3 Factors to Consider When Choosing a Camera for Photogrammetry

August 26, 2022

Any camera can be used for aerial mapping given the project parameters such as project size, mapping scale or output resolution, and accuracy can be achieved as required. How calibrated the camera is also plays an important role as it defines its ability to repeatedly provide stable imagery for mapping accuracy. The next thing to consider is which camera will produce the desired output in the most efficient way. Format plays a big role here. Cameras can be broken down into three categories: small, medium, and large format. A rule of thumb would be the larger the format, the larger an image footprint, the larger the project. However, there is overlap between each type, and while there are additional factors, these main factors are a great place to start.

1. Metric cameras are going to produce better results

Air pressure and humidity can influence the material used in the camera body and lens construction. This can change internal geometries effecting the photogrammetric process. Metric cameras are designed of materials able to withstand these conditions at a range of altitudes. These cameras mostly fall in the medium and large format range, but there are a few metric small format cameras.

Commercial off-the-shelf (COTS) cameras were not designed with such rigorous attention. These are the cameras most often found on drones. This is not to say that they cannot be used for mapping, but rather the resulting data may not be as good and/or require calibration more often. These would almost all fall in the range of small format.



2. Calibration is a requirement

Long gone are the days of a government entity holding your camera hostage for months as it goes through the calibration process every few years. Today, metric camera calibrations are typically done by the camera manufacturer or an integrator. COTS cameras are more often calibrated using photogrammetry software, a few known parameters, and a calibration field with a good network of control.

The calibration report tells the photogrammetrist and photogrammetry software, such as SimActive’s Correlator3D, everything there is to know about the geometry of the camera and lens to ensure the most accurate results can be achieved in aerial triangulation and the bundle adjustment.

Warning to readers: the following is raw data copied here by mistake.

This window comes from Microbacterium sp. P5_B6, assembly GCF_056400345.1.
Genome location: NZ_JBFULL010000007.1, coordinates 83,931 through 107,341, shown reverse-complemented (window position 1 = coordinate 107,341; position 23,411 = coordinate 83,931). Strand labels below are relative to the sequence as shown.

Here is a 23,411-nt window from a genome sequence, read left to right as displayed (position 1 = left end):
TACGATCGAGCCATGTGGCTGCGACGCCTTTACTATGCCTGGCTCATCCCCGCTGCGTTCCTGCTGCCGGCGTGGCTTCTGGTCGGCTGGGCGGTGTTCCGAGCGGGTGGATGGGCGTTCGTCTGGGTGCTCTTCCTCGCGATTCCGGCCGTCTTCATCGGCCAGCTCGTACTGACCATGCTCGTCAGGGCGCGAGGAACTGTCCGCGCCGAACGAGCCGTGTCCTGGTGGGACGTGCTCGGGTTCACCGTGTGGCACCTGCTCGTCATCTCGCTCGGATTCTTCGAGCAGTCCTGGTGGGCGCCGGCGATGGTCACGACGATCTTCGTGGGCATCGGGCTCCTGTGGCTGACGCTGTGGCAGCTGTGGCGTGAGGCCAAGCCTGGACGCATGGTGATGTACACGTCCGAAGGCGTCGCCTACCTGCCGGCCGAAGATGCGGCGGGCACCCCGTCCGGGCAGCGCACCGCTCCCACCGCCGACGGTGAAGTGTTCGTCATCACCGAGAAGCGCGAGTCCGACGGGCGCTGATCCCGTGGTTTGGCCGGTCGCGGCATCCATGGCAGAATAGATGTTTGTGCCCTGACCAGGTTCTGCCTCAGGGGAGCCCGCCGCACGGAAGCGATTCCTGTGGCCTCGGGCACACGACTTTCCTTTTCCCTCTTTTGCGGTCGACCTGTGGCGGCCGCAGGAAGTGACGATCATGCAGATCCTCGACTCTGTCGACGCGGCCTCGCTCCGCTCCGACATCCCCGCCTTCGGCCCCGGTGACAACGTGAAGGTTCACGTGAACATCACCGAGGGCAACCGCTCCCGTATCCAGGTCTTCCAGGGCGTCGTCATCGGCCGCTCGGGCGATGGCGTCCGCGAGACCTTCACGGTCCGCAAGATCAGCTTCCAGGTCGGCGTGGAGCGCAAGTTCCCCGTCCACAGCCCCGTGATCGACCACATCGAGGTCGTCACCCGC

Metric cameras generally require less frequent calibration than COTS cameras due to their construction. But any camera should be recalibrated if accuracy comes into question.



3. Format (size) matters

Lastly, based on the size of the project, the mapping accuracy, and/or the resolution desired some cameras a more suited than others. Smaller format cameras (for example cameras under 50 megapixels) require more images to cover a specific location due to a lower flight ceiling. Flying low creates issues unto itself with building or vegetation lean becoming very noticeable as one moves from the center of the image outwards.

Medium format cameras, such as the Phase One iXM series in the up to 150 -megapixel range, are our introduction to metric cameras. Calibration reports become more prevalent and, the image footprint becomes larger. Using multi-camera configurations, these systems can rival the same footprint as the large format cameras. With the larger image footprints, we go from site mapping common with small format cameras to city-size mapping projects.

Large format cameras, such as the Vexcel UltraCam series of digital cameras, are designed for higher altitude flight, allowing them to cover much larger areas. With these metric systems, we typically see the addition of gyro-stabilized mounts and mounts designed to minimize image motion compensation. These systems, with their even larger footprint, are capable of anything from site mapping in two overlapping images to region-wide mapping projects.

The good news is that the principles of photogrammetry and mapping are the same in each format. And if the software you use to process imagery can handle the larger file sizes from the differing formats, then you likely have the skills to process the data. Meaning as you grow your business to the point where a medium or larger format camera is required, you can subcontract your image acquisition to a local or regional aerial photographer with this equipment, mitigating the cost of ownership and or mobilization, keeping you in a competitive position.


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